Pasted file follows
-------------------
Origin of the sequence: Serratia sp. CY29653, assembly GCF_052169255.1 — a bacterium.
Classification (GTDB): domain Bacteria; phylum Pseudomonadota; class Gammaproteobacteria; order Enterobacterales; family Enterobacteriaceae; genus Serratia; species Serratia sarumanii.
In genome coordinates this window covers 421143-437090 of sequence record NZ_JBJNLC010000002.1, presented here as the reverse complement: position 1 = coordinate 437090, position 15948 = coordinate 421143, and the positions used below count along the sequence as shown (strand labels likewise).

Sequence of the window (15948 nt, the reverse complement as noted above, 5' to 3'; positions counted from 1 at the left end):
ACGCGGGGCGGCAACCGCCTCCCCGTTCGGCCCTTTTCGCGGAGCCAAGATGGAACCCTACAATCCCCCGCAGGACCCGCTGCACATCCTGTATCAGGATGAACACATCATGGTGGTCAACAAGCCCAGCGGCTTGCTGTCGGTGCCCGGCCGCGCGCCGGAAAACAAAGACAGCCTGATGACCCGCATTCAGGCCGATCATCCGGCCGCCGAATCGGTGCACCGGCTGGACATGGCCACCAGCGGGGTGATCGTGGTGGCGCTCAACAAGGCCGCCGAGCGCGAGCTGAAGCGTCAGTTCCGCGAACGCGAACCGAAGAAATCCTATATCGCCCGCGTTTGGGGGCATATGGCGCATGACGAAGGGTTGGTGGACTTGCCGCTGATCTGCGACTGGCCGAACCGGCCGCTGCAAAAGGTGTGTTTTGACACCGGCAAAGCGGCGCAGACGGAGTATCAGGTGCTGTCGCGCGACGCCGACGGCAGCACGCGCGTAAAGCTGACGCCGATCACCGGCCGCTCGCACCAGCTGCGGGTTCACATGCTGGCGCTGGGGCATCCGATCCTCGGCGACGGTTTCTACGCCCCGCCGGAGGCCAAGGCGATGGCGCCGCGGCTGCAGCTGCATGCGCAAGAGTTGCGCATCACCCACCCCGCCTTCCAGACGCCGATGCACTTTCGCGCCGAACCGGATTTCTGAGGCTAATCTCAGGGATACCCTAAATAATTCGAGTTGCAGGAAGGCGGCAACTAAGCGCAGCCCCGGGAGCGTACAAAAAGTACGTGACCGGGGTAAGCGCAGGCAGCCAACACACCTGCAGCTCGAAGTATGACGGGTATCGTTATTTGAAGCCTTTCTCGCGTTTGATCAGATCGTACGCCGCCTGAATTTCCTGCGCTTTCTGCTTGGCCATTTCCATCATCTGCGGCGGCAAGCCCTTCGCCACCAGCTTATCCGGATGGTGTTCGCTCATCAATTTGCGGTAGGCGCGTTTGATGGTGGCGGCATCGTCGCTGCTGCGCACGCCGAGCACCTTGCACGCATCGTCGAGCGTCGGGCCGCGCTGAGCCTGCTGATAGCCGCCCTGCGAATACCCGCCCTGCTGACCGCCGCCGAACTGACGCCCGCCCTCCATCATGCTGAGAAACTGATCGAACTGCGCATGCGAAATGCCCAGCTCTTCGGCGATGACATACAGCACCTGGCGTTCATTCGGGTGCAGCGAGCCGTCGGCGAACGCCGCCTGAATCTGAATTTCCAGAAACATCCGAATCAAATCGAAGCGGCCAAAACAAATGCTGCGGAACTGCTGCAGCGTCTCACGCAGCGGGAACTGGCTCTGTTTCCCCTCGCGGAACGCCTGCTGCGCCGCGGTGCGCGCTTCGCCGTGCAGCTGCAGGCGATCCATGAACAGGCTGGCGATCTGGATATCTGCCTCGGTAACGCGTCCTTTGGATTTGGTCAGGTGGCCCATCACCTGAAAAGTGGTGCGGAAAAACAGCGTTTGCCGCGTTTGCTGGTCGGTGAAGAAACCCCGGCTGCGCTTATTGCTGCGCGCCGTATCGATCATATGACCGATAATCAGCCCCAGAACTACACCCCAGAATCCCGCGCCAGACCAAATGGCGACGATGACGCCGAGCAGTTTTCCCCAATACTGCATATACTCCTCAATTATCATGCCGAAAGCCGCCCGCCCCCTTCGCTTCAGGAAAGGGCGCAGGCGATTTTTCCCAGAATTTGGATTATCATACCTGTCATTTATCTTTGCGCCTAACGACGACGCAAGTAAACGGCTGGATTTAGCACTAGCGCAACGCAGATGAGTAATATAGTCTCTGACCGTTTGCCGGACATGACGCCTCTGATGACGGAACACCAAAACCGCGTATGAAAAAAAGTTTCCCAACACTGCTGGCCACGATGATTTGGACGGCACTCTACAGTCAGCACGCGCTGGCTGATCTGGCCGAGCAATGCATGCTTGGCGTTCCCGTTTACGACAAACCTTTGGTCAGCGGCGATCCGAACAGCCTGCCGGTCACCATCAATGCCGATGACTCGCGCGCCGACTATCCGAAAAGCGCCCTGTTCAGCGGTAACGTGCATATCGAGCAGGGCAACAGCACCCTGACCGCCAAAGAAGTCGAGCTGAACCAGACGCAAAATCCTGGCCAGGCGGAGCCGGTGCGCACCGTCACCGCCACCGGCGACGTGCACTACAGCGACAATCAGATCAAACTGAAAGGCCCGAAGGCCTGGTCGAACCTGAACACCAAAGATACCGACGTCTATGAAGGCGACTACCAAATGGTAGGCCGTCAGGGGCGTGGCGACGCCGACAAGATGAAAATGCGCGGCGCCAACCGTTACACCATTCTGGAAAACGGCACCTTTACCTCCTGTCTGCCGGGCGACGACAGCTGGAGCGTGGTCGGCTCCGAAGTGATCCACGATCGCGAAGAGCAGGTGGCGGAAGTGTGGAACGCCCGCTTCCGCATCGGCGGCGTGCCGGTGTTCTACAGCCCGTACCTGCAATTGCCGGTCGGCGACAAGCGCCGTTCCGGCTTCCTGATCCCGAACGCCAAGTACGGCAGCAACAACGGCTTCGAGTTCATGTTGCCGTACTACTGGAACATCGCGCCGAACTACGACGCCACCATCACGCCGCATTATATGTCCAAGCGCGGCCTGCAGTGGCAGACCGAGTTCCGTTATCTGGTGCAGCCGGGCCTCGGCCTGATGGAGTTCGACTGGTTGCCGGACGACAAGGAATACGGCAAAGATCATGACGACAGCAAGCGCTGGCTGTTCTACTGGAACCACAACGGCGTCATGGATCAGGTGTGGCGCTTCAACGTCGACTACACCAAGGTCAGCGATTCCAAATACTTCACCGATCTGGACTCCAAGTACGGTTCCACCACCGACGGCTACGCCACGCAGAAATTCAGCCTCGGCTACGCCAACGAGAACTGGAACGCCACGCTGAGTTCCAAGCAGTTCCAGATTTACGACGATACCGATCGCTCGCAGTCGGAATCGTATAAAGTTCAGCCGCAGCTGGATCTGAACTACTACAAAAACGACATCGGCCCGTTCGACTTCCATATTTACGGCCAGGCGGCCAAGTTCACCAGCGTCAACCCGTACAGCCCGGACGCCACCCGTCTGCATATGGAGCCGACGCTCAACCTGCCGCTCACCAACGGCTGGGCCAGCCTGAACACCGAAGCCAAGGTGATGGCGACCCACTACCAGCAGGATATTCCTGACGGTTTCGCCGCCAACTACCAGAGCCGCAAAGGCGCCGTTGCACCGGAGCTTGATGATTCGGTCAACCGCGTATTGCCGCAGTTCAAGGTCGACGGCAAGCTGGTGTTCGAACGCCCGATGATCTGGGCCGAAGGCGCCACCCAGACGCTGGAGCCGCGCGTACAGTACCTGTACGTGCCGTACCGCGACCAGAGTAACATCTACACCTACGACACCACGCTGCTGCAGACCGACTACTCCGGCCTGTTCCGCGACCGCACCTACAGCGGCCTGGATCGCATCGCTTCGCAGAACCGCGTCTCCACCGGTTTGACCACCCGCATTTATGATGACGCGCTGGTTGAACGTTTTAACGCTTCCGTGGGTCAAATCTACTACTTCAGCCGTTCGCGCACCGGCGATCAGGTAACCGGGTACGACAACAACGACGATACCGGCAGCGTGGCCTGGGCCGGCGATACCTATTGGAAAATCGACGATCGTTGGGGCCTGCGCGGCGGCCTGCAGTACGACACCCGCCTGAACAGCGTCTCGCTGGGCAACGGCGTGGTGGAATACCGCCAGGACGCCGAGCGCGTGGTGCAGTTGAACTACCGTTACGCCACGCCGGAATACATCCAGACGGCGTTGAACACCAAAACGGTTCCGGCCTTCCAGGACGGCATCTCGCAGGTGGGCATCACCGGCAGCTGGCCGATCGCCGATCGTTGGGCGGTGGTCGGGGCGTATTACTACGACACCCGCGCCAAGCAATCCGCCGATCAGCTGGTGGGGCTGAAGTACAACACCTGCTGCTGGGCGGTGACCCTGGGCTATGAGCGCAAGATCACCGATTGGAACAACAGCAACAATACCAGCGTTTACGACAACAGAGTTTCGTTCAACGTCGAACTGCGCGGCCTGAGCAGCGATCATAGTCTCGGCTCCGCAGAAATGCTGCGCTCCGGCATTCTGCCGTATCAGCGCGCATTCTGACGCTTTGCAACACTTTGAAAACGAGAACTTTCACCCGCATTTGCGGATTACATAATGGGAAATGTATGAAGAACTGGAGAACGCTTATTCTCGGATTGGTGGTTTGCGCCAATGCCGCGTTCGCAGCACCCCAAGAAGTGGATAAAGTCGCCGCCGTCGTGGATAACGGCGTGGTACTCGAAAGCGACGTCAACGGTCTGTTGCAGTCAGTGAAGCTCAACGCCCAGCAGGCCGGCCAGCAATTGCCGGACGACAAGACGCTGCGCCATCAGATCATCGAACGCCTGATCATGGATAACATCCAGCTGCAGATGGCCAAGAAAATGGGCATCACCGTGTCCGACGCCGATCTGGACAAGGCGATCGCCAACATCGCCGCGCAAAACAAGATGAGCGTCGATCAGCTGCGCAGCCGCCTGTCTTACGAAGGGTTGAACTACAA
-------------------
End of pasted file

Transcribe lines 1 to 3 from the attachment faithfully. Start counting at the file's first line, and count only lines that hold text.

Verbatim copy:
Origin of the sequence: Serratia sp. CY29653, assembly GCF_052169255.1 — a bacterium.
Classification (GTDB): domain Bacteria; phylum Pseudomonadota; class Gammaproteobacteria; order Enterobacterales; family Enterobacteriaceae; genus Serratia; species Serratia sarumanii.
In genome coordinates this window covers 421143-437090 of sequence record NZ_JBJNLC010000002.1, presented here as the reverse complement: position 1 = coordinate 437090, position 15948 = coordinate 421143, and the positions used below count along the sequence as shown (strand labels likewise).